By Stephanie Zacharek
By Charles Taylor
By Chris Klimek
By Chris Klimek
By Amy Nicholson
By Amy Nicholson
By Stephanie Zacharek
By Alan Scherstuhl
At a time when it seems as though half the new young filmmakers want to be Quentin Tarantino, while the other half want to be Martin Scorsese, Wes Anderson's debut feature, Bottle Rocket, comes as a refreshing surprise.
In tone, style and content, this quirky little movie recalls the low-key comedies of Bill Forsythe (Local Hero, Housekeeping), the poet laureate of melancholy whimsy. Indeed, Anderson's film has more than a little in common with Forsythe's (and screenwriter John Sayles') Breaking In, the seriocomic story of an aging safecracker and his impatient apprentice. But Bottle Rocket can be enjoyed for its own unique merits, and not as a homage by some impressionable wannabe. Unlike most of the trendies who have been haunting the film-festival circuit in recent years, Anderson -- a Houston native and St. John's High School graduate -- obviously wants to make a movie about human beings, not other movies.
Working with co-screenwriter and fellow University of Texas alumnus Owen Wilson, Anderson has crafted a lightly comical entertainment about three Texas twentysomethings who drift into crime for lack of anything else to do. Wilson plays the self-proclaimed leader of the gang, Dignan, an amusingly eager fellow who evidences the starry-eyed enthusiasm of a high school basketball coach -- or a newly ordained missionary -- while describing his plans for criminal activity. Luke Wilson, Owen's younger brother, plays the more subdued and introspective Anthony, Dignan's longtime friend and reluctant cohort. Robert Musgrave rounds out the trio as Bob, an upper-middle-class nebbish who is mercilessly bullied by his older brother. Bob is not exactly the criminal type, but he does have a car. That alone is enough for Anthony and Dignan to accept him as their getaway driver.
Anthony can't help being skeptical, and just a bit nervous, when Dignan begins to talk about robbery plans that involve hang-gliding and pole-vaulting. But then again, Anthony is never quick to criticize, quite possibly because he doesn't trust his own judgment. As the movie begins, Anthony is being discharged from an Arizona mental hospital, where he was treated for "exhaustion." ("You haven't worked a day in your life!" snaps his kid sister. "How can you be exhausted?") And while he appears to be fully recovered, he's conspicuously lacking in self-direction. In sharp contrast, Dignan is positively brimming with the stuff. While accompanying Anthony on a bus trip back to Texas, Dignan proudly displays a notebook crammed with schemes and goals for the next 50 years. Following that, it doesn't take long for Anthony to fall under the spell of his friend's power of positive thinking.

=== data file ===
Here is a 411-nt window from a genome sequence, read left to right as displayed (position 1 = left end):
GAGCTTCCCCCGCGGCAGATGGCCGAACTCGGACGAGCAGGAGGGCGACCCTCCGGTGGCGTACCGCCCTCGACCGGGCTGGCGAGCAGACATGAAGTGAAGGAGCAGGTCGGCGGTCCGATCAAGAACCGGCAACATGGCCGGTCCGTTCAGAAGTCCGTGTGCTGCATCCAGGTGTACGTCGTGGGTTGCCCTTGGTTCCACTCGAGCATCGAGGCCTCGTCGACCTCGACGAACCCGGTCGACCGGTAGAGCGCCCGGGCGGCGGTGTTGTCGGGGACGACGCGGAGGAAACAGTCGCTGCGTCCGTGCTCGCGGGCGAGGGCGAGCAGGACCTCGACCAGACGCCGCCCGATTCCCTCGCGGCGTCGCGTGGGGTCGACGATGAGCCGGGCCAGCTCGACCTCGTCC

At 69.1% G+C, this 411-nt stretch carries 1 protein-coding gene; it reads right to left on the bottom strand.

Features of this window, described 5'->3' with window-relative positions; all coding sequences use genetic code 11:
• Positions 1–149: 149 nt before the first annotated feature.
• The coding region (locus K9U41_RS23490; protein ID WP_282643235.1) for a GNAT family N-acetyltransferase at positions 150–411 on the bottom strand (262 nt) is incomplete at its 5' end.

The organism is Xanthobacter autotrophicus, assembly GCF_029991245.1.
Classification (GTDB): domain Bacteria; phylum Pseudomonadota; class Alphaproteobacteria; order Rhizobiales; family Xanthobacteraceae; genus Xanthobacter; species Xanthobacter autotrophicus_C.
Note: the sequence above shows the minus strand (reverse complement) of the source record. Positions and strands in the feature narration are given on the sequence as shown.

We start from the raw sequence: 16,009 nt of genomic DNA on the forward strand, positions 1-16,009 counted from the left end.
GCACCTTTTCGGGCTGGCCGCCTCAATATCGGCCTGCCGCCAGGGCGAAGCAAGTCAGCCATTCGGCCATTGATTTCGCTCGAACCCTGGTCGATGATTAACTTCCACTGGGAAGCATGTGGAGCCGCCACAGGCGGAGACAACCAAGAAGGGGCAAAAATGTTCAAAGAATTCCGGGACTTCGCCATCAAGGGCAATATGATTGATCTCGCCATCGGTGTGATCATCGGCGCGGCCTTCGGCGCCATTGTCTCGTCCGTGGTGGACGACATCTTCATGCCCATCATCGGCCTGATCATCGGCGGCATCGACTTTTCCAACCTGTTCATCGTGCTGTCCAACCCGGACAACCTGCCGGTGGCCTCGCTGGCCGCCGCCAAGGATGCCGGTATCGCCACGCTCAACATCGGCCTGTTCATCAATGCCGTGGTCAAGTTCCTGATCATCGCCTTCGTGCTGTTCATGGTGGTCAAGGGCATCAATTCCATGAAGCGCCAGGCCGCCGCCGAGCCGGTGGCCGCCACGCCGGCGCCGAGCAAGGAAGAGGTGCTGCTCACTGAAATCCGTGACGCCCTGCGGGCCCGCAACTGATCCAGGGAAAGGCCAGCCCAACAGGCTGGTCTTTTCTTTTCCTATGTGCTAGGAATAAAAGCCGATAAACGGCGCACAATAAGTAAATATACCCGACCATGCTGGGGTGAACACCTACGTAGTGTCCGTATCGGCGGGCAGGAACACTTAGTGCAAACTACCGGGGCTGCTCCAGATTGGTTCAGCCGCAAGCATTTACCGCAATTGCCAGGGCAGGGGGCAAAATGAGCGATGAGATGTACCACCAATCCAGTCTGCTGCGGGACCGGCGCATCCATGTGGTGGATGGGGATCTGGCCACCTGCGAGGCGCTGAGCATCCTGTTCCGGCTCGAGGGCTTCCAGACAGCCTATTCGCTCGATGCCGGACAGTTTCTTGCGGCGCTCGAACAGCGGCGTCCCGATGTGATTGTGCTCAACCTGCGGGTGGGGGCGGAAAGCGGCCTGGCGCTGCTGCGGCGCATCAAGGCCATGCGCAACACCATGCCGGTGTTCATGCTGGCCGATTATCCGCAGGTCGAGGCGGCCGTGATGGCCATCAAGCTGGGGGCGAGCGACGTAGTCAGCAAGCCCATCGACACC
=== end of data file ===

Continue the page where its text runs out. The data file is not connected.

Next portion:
Dignan is not the most practical-minded of criminals, and his attention span certainly leaves a lot to be desired. To his credit, he does manage to mastermind the successful heist of a bookstore, though just barely. This high-risk, low-yield armed robbery is the most amusing scene in Bottle Rocket, a movie that generates chuckles and giggles more often than boisterous belly laughs. Most of the humor in Anderson's comedy is subtle and underplayed. During the stickup, however, the tone briefly veers into deadpan farce, and the action is all the funnier for being such an obvious change of pace.
After the robbery, Dignan is exuberantly pleased to be a fugitive. ("On the run from Johnny Law! It ain't no trip to Cleveland!") It never crosses his mind that maybe, just maybe, he and his two friends really aren't the targets of some massive, statewide manhunt. He insists that they lie low in a motel several miles up the highway. Bob doesn't stay very long -- he has to return home to bail his brother out of jail -- but Anthony doesn't mind the extended vacation. As soon as he sees a lovely young chambermaid from Paraguay, he loses his heart. It matters little to him that Inez (Lumi Cavazos of Like Water For Chocolate) speaks little English, and he speaks hardly any Spanish. He is happy, he tells her, just to spend time "sitting here in the laundry room, watching you working on your vocabulary, eating these tamales." He would be even happier if Dignan didn't have a riskier robbery on the drawing boards.
There is a beguiling sweetness to the shy romance between Inez and Anthony, in large measure because Anderson presents it with such a matter-of-fact generosity of spirit. But his generosity does not end there. Throughout Bottle Rocket, Anderson refrains from earning cheap laughs at the expense of his characters and their narrowly focused, self-regarding schemes. They may seem slightly absurd in their impulsive behavior and grand delusions, but they are never made to come across as fools. Even Dignan -- played by Owen Wilson with an effective touch of Dennis Hopperish intensity -- turns out to be smarter and more steadfastly loyal than he initially seems. That is not enough to keep him out trouble, of course, but it is more than enough to keep him interesting and -- surprisingly enough -- likable.
James Caan, the only recognizable "name" in the cast, plays Mr. Henry, a smooth-talking career criminal who uses a lawn-maintenance company as his respectable front. From the moment he appears on screen, it is obvious that nothing this guy says, or even implies, should be trusted. And sure enough, Mr. Henry really does intend to exploit Dignan, who idolizes him, and the other two would-be desperadoes. But even in this seemingly predictable subplot, Anderson has a few tricks up his sleeve. In its own quietly resourceful, modestly ambitious way, Bottle Rocket is a genuine original.
Bottle Rocket. Directed by Wes Anderson. With James Caan, Owen Wilson and Luke Wilson. Rated R. 95 minutes.
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